Spring Training Half Over

Spring training is half over, real games start in a matter of weeks. So how do the Dodgers look? Anything resembling the opening day start wasn't fielded until March 15 in Orlando against the Braves.

Former big league pitcher Kurt Ainsworth showed he needed more work and was the first non-roster invitee of substance to be sent back to the minor league camp.

Veteran Chris Truby soon followed, and will probably have to DH, play some backup first and third behind Andy LaRoche and James Loney at Albuquerque.

Six year big league vet Brian Meadows, who had a real shot at the long relief slot, pitched often and badly and was a candidate for an outright release.

Both Odalis Perez and Jae Seo were terrific for the national teams in the World Classic but had yet to pitch for the Dodgers. Pitching coach Rick Honeycutt, however, was in touch with both teams daily.

Brett Tomko has pitched better than Dodgers fans thought for a guy who has hovered at or below the .500 mark for the last few years.

Veteran Aaron Sele has shown he still has some talent and it might come down to deciding between Sele and last year's number five starter Dennis Houlton. That could be bad news for Houlton who still has a minor league option left.

Oscar Robles and Ramon Martinez are in a heckuva battle for one slot, so much so both may make the club instead of Hee Sop Choi.

Olmedo Saenz played superbly for his national team and fielded better than he did last year when a bad back gave him problems bending over.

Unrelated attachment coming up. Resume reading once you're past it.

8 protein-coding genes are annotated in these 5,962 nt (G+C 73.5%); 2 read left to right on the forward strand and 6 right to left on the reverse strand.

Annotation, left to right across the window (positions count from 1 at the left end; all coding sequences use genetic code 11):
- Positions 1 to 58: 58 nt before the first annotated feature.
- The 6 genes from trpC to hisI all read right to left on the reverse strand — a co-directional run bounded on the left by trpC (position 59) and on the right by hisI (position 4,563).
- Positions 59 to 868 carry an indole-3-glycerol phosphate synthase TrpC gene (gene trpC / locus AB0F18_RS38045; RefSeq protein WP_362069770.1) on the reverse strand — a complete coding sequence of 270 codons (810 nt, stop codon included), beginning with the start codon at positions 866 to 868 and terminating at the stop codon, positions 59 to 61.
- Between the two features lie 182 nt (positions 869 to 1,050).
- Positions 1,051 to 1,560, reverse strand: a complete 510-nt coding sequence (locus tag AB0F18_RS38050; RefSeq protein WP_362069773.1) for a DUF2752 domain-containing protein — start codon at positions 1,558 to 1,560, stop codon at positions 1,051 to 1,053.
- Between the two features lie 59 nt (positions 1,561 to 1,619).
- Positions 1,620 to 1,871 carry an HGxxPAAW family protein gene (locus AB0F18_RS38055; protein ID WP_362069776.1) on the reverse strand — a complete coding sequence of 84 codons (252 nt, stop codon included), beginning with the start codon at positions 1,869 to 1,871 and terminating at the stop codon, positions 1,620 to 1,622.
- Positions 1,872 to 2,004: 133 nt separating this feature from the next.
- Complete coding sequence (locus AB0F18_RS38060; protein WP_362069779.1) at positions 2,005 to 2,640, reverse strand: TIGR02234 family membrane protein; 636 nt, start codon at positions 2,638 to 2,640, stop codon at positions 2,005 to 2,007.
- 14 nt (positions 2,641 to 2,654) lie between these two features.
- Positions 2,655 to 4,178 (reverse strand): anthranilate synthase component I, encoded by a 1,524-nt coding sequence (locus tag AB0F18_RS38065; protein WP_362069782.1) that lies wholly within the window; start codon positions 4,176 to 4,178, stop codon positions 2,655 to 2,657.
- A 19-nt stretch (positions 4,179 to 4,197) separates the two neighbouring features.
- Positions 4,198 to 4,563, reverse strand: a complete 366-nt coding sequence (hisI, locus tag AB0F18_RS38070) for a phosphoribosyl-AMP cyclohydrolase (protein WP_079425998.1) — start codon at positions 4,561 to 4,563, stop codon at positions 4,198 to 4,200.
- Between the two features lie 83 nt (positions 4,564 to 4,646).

Stung by Eric Gagne's spring training injuries a year ago, the team has been careful and cautious working Jeff Kent, J.D. Drew, Rafael Furcal and Gagne towards full time play.

Meanwhile, rehabbing shortstop Cesar Izturis is way ahead of schedule in coming back before the projected mid-season target.

Although new first baseman Nomar Garciaparra didn't handle one popup and juggled a one hopper to first, he has turned in a number of really good plays at first and is already a better fielder than Choi.

The biggest question looks like who will play left field? And how will the club winnow the last two bullpen spots from a number of players who've done nothing to pitch themselves off the ballclub in Grapefruit League play.

Odds are Willy Aybar, last year's September flash, goes back to Las Vegas.

The tandem of GM Ned Colletti and manager Grady Little have already injected a new spirit of calm and togetherness on the club, replacing the Katzenjammer kids of a year ago (DePodesta and Tracy), and is shows all around.

While pitchers are almost always ahead of the hitters in the spring, the Dodgers look like they have a very solid pitching staff one through eleven, with capable backups needed if necessary. The defense will be adequate, the catching improved over a year ago. The offense looks a tad short in the power department, but a lot better on running.